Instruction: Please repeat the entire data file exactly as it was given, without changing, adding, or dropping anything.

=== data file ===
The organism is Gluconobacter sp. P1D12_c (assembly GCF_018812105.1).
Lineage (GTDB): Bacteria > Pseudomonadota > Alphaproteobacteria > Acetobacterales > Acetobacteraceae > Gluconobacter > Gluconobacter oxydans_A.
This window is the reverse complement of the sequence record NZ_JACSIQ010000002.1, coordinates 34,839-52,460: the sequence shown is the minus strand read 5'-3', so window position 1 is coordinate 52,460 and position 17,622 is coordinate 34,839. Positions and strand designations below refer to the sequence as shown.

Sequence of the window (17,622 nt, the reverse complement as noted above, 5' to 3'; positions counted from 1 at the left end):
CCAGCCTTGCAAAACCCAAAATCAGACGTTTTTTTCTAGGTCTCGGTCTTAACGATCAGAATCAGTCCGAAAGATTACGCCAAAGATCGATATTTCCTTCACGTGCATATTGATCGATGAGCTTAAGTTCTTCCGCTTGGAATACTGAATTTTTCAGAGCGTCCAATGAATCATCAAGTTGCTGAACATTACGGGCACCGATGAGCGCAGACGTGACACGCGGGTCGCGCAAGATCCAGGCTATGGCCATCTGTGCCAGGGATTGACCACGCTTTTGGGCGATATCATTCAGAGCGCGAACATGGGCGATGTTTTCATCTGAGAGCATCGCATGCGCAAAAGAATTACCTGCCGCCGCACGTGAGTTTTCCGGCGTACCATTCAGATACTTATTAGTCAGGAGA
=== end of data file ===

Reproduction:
The organism is Gluconobacter sp. P1D12_c (assembly GCF_018812105.1).
Lineage (GTDB): Bacteria > Pseudomonadota > Alphaproteobacteria > Acetobacterales > Acetobacteraceae > Gluconobacter > Gluconobacter oxydans_A.
This window is the reverse complement of the sequence record NZ_JACSIQ010000002.1, coordinates 34,839-52,460: the sequence shown is the minus strand read 5'-3', so window position 1 is coordinate 52,460 and position 17,622 is coordinate 34,839. Positions and strand designations below refer to the sequence as shown.

Sequence of the window (17,622 nt, the reverse complement as noted above, 5' to 3'; positions counted from 1 at the left end):
CCAGCCTTGCAAAACCCAAAATCAGACGTTTTTTTCTAGGTCTCGGTCTTAACGATCAGAATCAGTCCGAAAGATTACGCCAAAGATCGATATTTCCTTCACGTGCATATTGATCGATGAGCTTAAGTTCTTCCGCTTGGAATACTGAATTTTTCAGAGCGTCCAATGAATCATCAAGTTGCTGAACATTACGGGCACCGATGAGCGCAGACGTGACACGCGGGTCGCGCAAGATCCAGGCTATGGCCATCTGTGCCAGGGATTGACCACGCTTTTGGGCGATATCATTCAGAGCGCGAACATGGGCGATGTTTTCATCTGAGAGCATCGCATGCGCAAAAGAATTACCTGCCGCCGCACGTGAGTTTTCCGGCGTACCATTCAGATACTTATTAGTCAGGAGA